The Hesitant Herbivore, Part 2

Yup. Hate it all.

I hate fruit. I hate oranges because they’re pulpy, bananas because they’re mushy, and grapes because they pop like eyeballs might when you squeeze them between your teeth. I hate mangos because they’re slimy without their skin and smell like pepper. I hate watermelon because it smells like cat pee (to me). I like kiwi because they’re pretty, but I hate the way they taste.

I also hate most vegetables. Beets, broccoli and asparagus are all gross. Brussels sprouts are beyond disgusting and I’m not overly fond of peas or carrots.  And beans. I really hate beans. Pretty much, I hate almost everything people eat that grows in the dirt.

So naturally I decided to become a vegetarian. And then I thought, Oh shit. I’m going to starve.

I’ve been a carnivore all my life and always figured that’s the way nature intended it to be. And I’ve probably spent more time than your average bear contemplating nature’s intentions. I’m a natural history buff – fossils, bees, birds, trees – I think it’s all pretty fascinating stuff.  As a kid, I was one of those nerds who loved a good nature documentary but I had to cover my eyes when the lions caught the zebra or the polar bear dragged a seal out of a hole in the ice. Nature is grand and glorious and brutal. And that’s not good or bad, it just is. It’s the way life works.

And so we human beings, as part of nature, are also brutal, because we have to be. Animals are food. That’s the way it’s supposed to be. Or is it?

A hundred thousand years ago, our ancestors ate what they could gather in the forest or the fields and also what they could hunt, kill and cook in order to survive. Even when agriculture was invented, supplementing their diet with meat from newly domesticated animals was a logical choice for early people. But things have changed. Now there is Kroger. Now there is Food Lion, Harris Teeter, Costco, Safeway, Publix, WalMart Supercenters, and The Pig (or Piggly Wiggly for those of you not familiar with this fine southern grocery establishment).

Gathering ain’t what it used to be.

There’s a supermarket on virtually every corner in this country where a person can go and buy a wide variety of nutritional plant-based foods and a bottle of B-12 supplements and be just fine even if they never ate meat again. So after 46 years, I finally realized the problem with the logic I used to justify my carnivorous diet. There is nothing natural at all about our modern way of life, so why would I use nature as a model for my behavior?

I learned a new phrase recently:  “selective compassion.” It just what you might imagine – the act of compartmentalizing the compassion you allow yourself to feel for other living things. On the one hand you have people, dogs and other pets, animals in the wild, and wild animals in captivity and all of these, as amazing living things, are deserving of our compassion. And then there are animals that become, or provide, food – cows, chickens, pigs are the most common in our culture. And seafood. (Isn’t is interesting how we use our language to reduce a whole host of ocean creatures to food with one compound word?)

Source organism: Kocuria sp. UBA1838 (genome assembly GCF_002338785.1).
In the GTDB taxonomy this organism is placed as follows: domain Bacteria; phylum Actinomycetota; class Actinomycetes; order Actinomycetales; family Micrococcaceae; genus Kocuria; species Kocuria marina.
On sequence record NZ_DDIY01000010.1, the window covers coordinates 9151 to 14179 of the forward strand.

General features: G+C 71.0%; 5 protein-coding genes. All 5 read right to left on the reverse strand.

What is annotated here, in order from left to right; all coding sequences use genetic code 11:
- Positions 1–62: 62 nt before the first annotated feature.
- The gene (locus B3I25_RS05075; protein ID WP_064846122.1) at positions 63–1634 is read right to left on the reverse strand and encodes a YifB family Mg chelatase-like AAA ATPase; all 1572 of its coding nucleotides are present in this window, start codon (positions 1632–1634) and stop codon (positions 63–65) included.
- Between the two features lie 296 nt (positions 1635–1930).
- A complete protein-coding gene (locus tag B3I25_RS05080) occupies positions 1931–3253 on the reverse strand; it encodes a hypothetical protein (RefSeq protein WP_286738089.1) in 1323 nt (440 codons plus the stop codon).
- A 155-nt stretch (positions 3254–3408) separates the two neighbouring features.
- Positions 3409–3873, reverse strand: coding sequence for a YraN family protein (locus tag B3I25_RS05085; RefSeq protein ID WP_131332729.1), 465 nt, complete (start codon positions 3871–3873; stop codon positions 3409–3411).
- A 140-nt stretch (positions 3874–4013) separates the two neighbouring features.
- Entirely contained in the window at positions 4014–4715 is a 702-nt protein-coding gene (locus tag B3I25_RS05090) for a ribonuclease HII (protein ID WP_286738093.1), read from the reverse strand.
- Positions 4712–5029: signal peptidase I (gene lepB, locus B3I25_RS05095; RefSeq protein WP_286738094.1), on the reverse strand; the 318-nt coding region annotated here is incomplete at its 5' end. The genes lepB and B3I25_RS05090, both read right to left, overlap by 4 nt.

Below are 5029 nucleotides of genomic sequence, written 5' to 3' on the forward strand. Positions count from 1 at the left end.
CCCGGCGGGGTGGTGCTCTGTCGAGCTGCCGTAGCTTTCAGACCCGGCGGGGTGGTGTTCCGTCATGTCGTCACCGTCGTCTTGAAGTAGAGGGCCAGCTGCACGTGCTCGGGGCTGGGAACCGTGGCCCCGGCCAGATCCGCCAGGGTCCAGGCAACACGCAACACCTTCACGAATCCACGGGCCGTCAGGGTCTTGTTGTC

I realized I’ve been practicing selective compassion all my life (as most of us do). Though I’ve believed for a long time that there are more humane dietary choices for us modern humans, it took me 46 years to get up the gumption to even try a meatless diet, because I was afraid that if I allowed myself to feel compassion for our “food” animals, I would have to stop eating them. And then my retarded palate might just kill me.

So for me, the time had come to put up or shut up. It’s hard to be a bleeding-heart animal lover and a carnivore. I was either going to have to learn to eat more things that grow in the dirt, or admit that human beings are brutal by choice not by necessity…

Look for part 3 tomorrow in which I will expound upon the evidence that finally helped me overcome my fear of “death by vegetable” and led me to become a vegan convert.

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15 Comments

  1. You had me cracking up. Maybe it’s age. Maybe it’s media coverage, but I’ve been toying around with this idea for some time, moving over to the vegetarian side. Part of me still feels like animals can still be food but it’s the killing process, processing of the meat, and how they are cared for alive that bothers me. And how do you find all of that out before you buy and eat?

    I’ve never been a huge meat eater anyway, and I don’t mind food from the earth. But I certainly like it a whole lot better when it’s in something–risotto, mac and cheese, pasta, anything with a sauce! Good luck. Great post.

    Reply
    • I wasn’t a huge meat-eater either, but I miss a good cheeseburger once in a while. I know what you mean about the sauces, though! So much of the really good stuff is cheese or dairy based. I miss macaroni and cheese! I miss butter on my pasta. I’m learning though. It’s all about oils and herbs and spices now. Thanks for the support and good luck to you if you decided to make a change.

      Reply